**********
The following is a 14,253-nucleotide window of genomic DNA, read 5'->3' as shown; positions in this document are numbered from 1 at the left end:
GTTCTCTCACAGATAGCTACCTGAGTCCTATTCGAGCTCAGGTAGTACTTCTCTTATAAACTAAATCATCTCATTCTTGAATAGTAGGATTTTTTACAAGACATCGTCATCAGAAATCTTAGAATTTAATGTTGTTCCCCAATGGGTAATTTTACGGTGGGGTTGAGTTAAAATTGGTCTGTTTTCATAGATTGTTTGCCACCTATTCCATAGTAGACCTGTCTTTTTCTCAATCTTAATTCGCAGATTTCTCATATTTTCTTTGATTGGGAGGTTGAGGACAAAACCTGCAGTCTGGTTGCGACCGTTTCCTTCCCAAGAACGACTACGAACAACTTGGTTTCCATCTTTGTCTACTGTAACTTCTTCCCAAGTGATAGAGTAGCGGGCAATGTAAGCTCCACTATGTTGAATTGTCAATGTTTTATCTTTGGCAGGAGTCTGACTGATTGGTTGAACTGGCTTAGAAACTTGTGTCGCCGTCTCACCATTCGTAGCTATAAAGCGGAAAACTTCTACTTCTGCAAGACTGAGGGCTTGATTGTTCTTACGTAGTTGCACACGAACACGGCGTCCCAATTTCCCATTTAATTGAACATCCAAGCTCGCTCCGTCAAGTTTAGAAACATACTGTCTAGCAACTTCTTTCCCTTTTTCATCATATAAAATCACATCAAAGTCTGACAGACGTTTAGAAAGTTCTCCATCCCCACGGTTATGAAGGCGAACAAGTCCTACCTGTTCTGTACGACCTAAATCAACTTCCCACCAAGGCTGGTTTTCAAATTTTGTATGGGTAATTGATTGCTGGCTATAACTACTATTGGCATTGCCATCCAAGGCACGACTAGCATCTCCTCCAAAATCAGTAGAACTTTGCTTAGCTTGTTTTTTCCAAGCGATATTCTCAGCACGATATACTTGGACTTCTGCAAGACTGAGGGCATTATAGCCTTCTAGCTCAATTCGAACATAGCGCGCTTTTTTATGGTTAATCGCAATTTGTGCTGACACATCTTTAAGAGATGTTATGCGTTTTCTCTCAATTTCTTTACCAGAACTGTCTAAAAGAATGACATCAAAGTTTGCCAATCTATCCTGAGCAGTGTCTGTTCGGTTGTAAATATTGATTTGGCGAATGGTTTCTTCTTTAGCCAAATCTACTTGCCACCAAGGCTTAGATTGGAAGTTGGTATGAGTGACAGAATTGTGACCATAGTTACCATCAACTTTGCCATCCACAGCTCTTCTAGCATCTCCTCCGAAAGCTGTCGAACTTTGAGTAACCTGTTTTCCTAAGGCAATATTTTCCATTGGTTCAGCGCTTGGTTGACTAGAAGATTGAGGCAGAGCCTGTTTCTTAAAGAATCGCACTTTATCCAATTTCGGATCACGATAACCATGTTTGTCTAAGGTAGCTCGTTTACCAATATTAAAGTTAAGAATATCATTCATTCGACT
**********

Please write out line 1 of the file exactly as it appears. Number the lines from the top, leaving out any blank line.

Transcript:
The following is a 14,253-nucleotide window of genomic DNA, read 5'->3' as shown; positions in this document are numbered from 1 at the left end: